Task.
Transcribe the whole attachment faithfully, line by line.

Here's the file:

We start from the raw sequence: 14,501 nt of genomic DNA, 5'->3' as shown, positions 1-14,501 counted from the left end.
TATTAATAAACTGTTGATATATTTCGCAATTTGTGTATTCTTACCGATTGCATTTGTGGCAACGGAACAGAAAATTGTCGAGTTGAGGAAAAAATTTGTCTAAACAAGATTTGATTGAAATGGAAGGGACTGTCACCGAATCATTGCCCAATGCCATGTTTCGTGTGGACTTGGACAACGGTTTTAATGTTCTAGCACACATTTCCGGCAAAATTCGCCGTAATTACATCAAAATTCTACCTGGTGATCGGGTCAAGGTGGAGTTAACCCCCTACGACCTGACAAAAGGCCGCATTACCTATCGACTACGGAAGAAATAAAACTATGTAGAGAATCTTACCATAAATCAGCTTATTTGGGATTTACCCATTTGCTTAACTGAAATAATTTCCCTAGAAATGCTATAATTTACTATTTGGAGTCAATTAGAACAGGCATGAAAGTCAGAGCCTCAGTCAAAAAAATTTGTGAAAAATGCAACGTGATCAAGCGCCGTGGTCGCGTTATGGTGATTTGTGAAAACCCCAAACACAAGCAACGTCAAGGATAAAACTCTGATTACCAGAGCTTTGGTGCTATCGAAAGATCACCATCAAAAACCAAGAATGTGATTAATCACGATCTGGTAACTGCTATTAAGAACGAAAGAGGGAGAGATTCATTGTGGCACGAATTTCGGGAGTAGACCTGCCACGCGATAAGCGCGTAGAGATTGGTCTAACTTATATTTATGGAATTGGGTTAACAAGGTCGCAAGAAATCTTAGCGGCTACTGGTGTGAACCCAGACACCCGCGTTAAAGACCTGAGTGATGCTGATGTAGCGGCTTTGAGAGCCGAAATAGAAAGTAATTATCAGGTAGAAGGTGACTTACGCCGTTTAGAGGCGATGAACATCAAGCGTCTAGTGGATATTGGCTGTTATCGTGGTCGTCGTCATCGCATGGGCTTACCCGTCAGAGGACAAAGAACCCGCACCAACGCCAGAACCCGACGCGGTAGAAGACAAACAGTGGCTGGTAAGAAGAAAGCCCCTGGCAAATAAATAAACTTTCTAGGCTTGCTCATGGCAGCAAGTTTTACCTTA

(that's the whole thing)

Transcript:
We start from the raw sequence: 14,501 nt of genomic DNA, 5'->3' as shown, positions 1-14,501 counted from the left end.
TATTAATAAACTGTTGATATATTTCGCAATTTGTGTATTCTTACCGATTGCATTTGTGGCAACGGAACAGAAAATTGTCGAGTTGAGGAAAAAATTTGTCTAAACAAGATTTGATTGAAATGGAAGGGACTGTCACCGAATCATTGCCCAATGCCATGTTTCGTGTGGACTTGGACAACGGTTTTAATGTTCTAGCACACATTTCCGGCAAAATTCGCCGTAATTACATCAAAATTCTACCTGGTGATCGGGTCAAGGTGGAGTTAACCCCCTACGACCTGACAAAAGGCCGCATTACCTATCGACTACGGAAGAAATAAAACTATGTAGAGAATCTTACCATAAATCAGCTTATTTGGGATTTACCCATTTGCTTAACTGAAATAATTTCCCTAGAAATGCTATAATTTACTATTTGGAGTCAATTAGAACAGGCATGAAAGTCAGAGCCTCAGTCAAAAAAATTTGTGAAAAATGCAACGTGATCAAGCGCCGTGGTCGCGTTATGGTGATTTGTGAAAACCCCAAACACAAGCAACGTCAAGGATAAAACTCTGATTACCAGAGCTTTGGTGCTATCGAAAGATCACCATCAAAAACCAAGAATGTGATTAATCACGATCTGGTAACTGCTATTAAGAACGAAAGAGGGAGAGATTCATTGTGGCACGAATTTCGGGAGTAGACCTGCCACGCGATAAGCGCGTAGAGATTGGTCTAACTTATATTTATGGAATTGGGTTAACAAGGTCGCAAGAAATCTTAGCGGCTACTGGTGTGAACCCAGACACCCGCGTTAAAGACCTGAGTGATGCTGATGTAGCGGCTTTGAGAGCCGAAATAGAAAGTAATTATCAGGTAGAAGGTGACTTACGCCGTTTAGAGGCGATGAACATCAAGCGTCTAGTGGATATTGGCTGTTATCGTGGTCGTCGTCATCGCATGGGCTTACCCGTCAGAGGACAAAGAACCCGCACCAACGCCAGAACCCGACGCGGTAGAAGACAAACAGTGGCTGGTAAGAAGAAAGCCCCTGGCAAATAAATAAACTTTCTAGGCTTGCTCATGGCAGCAAGTTTTACCTTA